Tuesday, June 25, 2013
First thoughts on Ukraine: May 23-25 in Kiev
When I got into the airport, everybody swarmed toward the passport-control. I didn’t see any signs saying where to go, so I stood in one of the shorter lines. About half way through waiting in the line, I noticed a small sign at the desk said “Ukrainian Citizens” I left the line to go stand somewhere else. They had stacks of immigration forms for foreigners. I filled one out, but when I got to the front of the line, they told me they didn’t need it and just stamped my passport. Nobody asked about my return flight, so figured I was all good.
While in line for passport-check, I called my host in Kiev. He told me that one of his friends, Roma, would meet me at the bus station. I stood in line to exchange currency, which seemed to take forever. Overall, I was really surprised about how little English was used in the airport. I found my way to the bus stop outside and took it to the station where I met Roma. We took the metro to Valentyn’s apartment. The escalator going down into the metro seemed infinitely long (I thought the escalators in the Prague metro were a bit extreme, but these were even more so). Once we got to Valentyn’s apartment, his apartment-mate, Dima, showed me around and gave me a set of keys so I could come and go as I wanted. I was really tired, so I went to bed pretty early.
The next morning, I got up and nobody else was around so I left the apartment to walk around the neighborhood. There was a shopping mall nearby, so decided to check it out. I walked in, and walked down one of the halls to see what they had. A security guard started following me as I walked in and eventually yelled something at me in Ukrainian. I turned around and asked Англеский? (English?). He became a bit more understanding, and paused, and then said something like “Laws.” I was worried that I had broken some sort of law. I told him “Я не понымаю” (I don’t understand) and he told me “Laws… Not open.” I noticed he was probably saying “Closed” and not “Laws”, and then smiled indicating I understood. Once I left, I noticed there was a sign on the door saying they open at 10:00. It was around 9:30. I walked around a bit, and got a cup of espresso, and then came back to the mall once it was open.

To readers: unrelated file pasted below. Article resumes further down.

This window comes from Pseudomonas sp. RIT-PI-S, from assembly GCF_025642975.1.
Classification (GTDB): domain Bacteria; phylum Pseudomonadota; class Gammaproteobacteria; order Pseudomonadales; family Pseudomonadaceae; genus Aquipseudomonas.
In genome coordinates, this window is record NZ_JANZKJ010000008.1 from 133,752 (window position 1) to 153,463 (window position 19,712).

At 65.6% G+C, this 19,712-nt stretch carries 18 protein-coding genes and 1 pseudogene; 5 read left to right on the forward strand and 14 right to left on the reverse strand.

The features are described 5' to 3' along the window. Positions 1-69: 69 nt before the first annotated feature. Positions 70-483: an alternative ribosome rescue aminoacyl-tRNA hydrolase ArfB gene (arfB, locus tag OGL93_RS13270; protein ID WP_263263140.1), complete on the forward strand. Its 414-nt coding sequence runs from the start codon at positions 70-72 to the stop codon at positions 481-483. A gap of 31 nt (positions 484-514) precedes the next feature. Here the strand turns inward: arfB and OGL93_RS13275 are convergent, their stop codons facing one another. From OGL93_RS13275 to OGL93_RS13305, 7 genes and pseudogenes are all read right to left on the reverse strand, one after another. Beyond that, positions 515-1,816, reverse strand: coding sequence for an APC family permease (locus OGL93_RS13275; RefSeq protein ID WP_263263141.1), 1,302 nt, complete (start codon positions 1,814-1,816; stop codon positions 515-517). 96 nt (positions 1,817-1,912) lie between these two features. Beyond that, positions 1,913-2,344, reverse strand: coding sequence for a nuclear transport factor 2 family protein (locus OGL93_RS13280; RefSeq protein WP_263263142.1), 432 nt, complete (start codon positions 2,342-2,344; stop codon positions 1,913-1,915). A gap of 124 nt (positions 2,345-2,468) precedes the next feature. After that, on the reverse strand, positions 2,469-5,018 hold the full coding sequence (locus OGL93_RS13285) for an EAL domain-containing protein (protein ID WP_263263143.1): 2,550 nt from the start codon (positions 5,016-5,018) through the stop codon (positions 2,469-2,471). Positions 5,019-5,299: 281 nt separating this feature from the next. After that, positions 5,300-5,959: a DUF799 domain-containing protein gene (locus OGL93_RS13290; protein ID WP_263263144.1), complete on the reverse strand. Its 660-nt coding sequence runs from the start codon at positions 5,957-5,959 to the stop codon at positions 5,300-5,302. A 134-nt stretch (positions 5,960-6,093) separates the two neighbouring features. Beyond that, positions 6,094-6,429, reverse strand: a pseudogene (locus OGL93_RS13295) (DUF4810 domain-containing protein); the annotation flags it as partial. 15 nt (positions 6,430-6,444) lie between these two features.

I found a phone store in the mall with a woman who spoke English pretty well. I bought a new SIM card and a cheap little phone and she explained to me how to use everything and add money to my account. I was really glad I found somebody who spoke good English since handling all that with my limited Russian would have been a hassle. Later that day, I walked around downtown Kiev for a while. I walked up the Andriyvski Ascent, which is Kiev’s equivalent of Lombard Street in San Francisco. I passed the Ministry of Foreign Affairs and the Diplomatic Academy of Ukraine. In the evening, I met Roma and his girlfriend and they took me to an art gallery with lots of modern art pieces primarily by Asian artists, including a few exhibits by Ai Wei Wei. It was really bizarre and reminded me a lot of the 104 museum in Paris.
On my last day in Kiev, I met with one of my friends (Rachel) who was in Kiev for 2 nights. We met at Maidan, and then walked down toward a few museums. First, we went to the cave monastery. It was interesting to see such an important site for Orthodox Christians. One of the churches had a system of tunnels underneath it (the caves) with lots of famous religious figures buried throughout it. The only lighting was by candles that other visitors were holding. There was an interesting mix of tacky tourists and extremely religious older women walking together through the tunnels. After we left the monastery, we walked along the river and passed a few statues and memorials. We saw the huge “Motherland” statue, which is a symbol of the city. After that, we went to the Museum of the History of the Great Patriotic War (WWII). One of the exhibits in the museum was the remains of an airplane that had crashed into a lake. There were also newspaper clippings from different Soviet cities during the war.
My host Valentyn had called me earlier to see if we wanted to join him and his friends for a picnic in a park. I told him we were busy seeing museums, but we’d meet up with him in the evening for dinner. After we finished walking around the center of Kiev, we took the Metro back to Valentyn’s apartment so we could meet him for dinner and I could pick up my stuff before I left the city. We went to a restaurant near his apartment called Mafia. It was my first time actually meeting Valentyn since he had been out of town for the last few days helping his sister. While he was there, his friends and apartment mates had helped me out with everything I needed. After Rachel and I had dinner with Valentyn, I left for the train station, to head to my next destination.
Tall buildings by Valentyn's apartment
The Kiev Metro
Diplomatic Academy of Ukraine
Roma in front of his University
Me at the university